How do we plan for our dystopian future? First, we need to get the aesthetic right, and "Mad Max: Fury Road" seems as good a place to start as any. Obviously, the cities of the future will need to be made of bone and sewage. But don't worry, we've got some legit researchers working on that.
The United Nations predicts that by the year 2100, the world's human population will reach 11.2 billion (we hit 7.4 billion back in March of this year). The UN also estimates that because human population growth has been so aggressive over the past couple of hundred years, more than half of the people in the world now live in urban areas — and that number will continue to grow as we keep making human babies at this breakneck pace. And hey, those babies gotta live somewhere.
There are a lot of questions about where the food and water will come from to run these megacities, how they'll be powered, and how we'll deal with their waste products, but one of the more immediate questions is: How will we build them?
These days, the world's cities are mostly made of concrete and steel, two extraordinarily energy-intensive materials. In fact, about a tenth of the world's carbon emissions comes from manufacturing and then transporting these two energy gluttons alone.
Bone Machines for Real
Bioengineer Dr. Michelle Oyen of Cambridge's Department of Engineering is leading research to develop more sustainable materials for building future cities, and she's got her sights set on some surprising substances: bone and eggshell.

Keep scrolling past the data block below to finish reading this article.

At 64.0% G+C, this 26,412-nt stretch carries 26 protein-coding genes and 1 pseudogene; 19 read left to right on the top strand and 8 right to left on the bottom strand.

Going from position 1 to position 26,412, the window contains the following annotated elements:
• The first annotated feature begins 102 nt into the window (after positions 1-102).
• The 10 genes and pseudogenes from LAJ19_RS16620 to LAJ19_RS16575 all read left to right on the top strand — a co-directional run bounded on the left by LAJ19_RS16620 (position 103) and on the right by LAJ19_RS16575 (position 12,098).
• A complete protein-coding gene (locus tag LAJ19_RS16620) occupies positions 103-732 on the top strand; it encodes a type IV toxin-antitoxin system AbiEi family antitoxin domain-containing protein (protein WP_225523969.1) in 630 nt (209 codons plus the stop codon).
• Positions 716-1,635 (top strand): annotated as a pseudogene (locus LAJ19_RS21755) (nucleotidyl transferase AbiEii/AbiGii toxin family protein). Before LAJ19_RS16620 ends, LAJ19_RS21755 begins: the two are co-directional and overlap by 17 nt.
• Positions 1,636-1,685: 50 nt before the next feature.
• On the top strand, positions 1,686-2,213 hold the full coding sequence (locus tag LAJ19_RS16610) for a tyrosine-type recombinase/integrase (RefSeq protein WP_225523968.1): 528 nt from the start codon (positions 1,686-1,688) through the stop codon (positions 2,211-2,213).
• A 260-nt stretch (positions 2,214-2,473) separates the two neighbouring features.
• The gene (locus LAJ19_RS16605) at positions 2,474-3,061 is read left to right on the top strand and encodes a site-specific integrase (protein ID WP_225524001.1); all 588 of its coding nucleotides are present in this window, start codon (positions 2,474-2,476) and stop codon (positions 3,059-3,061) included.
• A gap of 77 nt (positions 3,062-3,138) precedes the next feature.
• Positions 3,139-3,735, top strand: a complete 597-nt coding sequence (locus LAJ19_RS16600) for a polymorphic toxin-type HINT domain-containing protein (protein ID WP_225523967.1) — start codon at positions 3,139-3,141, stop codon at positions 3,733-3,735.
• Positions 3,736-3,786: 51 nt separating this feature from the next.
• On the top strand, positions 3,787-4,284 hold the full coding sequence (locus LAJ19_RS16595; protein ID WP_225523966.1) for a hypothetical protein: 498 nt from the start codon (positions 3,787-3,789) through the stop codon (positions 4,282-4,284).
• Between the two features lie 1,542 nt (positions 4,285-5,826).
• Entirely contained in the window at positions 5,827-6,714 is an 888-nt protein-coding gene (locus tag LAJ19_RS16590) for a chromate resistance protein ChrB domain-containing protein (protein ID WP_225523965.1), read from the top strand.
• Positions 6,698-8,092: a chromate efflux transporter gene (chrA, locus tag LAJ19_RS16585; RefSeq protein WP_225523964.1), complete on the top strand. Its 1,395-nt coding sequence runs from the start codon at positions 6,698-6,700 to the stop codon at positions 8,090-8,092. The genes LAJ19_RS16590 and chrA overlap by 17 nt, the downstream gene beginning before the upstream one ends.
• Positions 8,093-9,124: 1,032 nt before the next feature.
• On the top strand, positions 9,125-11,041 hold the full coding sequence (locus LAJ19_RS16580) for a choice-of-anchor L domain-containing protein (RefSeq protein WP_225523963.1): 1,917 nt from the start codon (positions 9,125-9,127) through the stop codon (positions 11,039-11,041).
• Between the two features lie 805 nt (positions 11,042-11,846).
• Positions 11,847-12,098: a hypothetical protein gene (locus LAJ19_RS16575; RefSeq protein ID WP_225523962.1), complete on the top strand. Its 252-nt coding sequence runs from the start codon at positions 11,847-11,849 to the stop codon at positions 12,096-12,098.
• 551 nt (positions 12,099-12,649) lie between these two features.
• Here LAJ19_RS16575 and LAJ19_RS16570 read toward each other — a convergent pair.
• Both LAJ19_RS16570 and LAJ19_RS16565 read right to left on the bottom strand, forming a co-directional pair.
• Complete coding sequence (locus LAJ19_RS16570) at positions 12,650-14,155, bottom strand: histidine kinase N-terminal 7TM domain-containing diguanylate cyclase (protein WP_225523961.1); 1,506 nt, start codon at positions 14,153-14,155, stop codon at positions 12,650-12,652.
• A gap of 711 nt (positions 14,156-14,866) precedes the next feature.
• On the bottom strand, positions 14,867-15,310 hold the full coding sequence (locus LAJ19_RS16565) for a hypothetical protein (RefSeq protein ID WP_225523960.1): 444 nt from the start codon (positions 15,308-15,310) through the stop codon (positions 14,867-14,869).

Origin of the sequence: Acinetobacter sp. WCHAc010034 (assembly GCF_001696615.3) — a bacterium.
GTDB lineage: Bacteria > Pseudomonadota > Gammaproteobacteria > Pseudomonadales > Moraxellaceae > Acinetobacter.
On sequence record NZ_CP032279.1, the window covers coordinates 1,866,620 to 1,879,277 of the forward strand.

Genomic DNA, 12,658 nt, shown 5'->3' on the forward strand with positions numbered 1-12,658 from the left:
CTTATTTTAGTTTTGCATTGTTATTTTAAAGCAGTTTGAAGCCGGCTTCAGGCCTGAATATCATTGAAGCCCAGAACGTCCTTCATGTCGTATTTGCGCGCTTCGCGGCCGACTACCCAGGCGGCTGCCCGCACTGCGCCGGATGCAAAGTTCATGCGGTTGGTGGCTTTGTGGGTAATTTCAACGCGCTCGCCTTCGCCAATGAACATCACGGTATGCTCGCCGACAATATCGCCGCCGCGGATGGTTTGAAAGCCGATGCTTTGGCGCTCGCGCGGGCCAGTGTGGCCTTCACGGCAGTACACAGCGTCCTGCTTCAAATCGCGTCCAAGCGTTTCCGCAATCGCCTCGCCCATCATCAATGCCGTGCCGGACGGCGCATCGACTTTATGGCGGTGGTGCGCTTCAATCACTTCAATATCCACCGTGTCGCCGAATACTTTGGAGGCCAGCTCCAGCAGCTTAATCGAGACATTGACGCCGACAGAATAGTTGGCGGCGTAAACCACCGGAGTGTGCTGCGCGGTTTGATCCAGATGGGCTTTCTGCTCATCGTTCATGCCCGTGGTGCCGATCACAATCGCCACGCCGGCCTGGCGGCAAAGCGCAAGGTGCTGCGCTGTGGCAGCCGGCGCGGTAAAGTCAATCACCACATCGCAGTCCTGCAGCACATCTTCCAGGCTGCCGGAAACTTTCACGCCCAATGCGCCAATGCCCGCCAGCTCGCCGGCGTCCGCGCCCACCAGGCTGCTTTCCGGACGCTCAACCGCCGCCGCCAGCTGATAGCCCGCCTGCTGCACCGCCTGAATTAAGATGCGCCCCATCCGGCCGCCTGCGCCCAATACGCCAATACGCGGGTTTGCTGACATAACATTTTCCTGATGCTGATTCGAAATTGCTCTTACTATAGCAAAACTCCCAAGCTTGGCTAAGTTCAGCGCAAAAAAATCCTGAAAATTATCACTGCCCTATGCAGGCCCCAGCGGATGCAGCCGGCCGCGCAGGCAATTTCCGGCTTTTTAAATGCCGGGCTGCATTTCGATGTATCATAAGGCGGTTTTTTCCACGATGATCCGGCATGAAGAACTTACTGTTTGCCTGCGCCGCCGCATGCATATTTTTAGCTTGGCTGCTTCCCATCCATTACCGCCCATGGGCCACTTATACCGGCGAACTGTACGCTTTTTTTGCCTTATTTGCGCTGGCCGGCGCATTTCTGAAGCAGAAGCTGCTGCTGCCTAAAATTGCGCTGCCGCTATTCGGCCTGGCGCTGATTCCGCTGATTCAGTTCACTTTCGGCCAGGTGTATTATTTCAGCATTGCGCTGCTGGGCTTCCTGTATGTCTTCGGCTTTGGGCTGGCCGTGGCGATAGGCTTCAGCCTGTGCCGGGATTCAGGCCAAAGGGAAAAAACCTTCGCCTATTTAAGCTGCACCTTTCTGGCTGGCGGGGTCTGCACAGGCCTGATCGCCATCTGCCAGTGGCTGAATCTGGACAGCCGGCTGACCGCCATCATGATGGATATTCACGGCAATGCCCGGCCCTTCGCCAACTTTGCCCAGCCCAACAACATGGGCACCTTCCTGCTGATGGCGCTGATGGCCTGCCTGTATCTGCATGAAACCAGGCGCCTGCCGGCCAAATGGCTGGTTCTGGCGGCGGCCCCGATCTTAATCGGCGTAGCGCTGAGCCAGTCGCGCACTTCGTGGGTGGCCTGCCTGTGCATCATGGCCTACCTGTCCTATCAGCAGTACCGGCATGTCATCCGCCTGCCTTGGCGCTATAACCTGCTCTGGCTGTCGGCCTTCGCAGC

"The great biomimetics expert Julian Vincent made the point that engineers tend to throw energy at problems, while nature throws information at problems," says Oyen, referencing biomimicry, in which human technology takes inspiration from nature. "In the case of bone and eggshell, the information is the sequences of amino acids in DNA that give rise to the structural protein collagen, on which most natural materials in humans are based."
Structures like bone and eggshell are composites of minerals and proteins (mostly collagen); bone is made of about of equal parts of each, while eggshell is about 95 percent mineral and 5 percent protein. Though bone and eggshell grow differently, they both form strong internal lattice structures that grow quickly and at room temperature, requiring less heat to manufacture and manipulate them, making them lower in carbon emissions caused compared with steel and concrete.
Oyen's lab at Cambridge synthesizes bone and eggshell using animal-derived collagen in a process that could be enlarged to a scale suitable for construction materials. Before this technology can be taken to the streets, however, a synthetic collagen has to be developed so we're not making our new gigacities literally out of animals. (Where would our vegan friends live?)
Building from the Bowels Up
Sewage might get a better reputation once it becomes the building material of choice for the cities of the future. A research team in Malaysia has developed a process for drying and grinding sewage sludge into a powder that can be mixed with cement to make concrete. As the human population grows, sewage disposal will become a bigger problem — it can't be responsibly buried due to its high heavy metal content, because there's a potential it could seep into and contaminate groundwater.
The Malaysian researchers are currently working on creating higher-quality sludge powder that will make strong, lasting building material. And if the sludge of the future could be locked up in mortar or concrete to help build the massive gigacities looming on the horizon, that's one less thing our poor great-great-great grandchildren Will have to worry about. Even if their vegan friends won't come for a visit.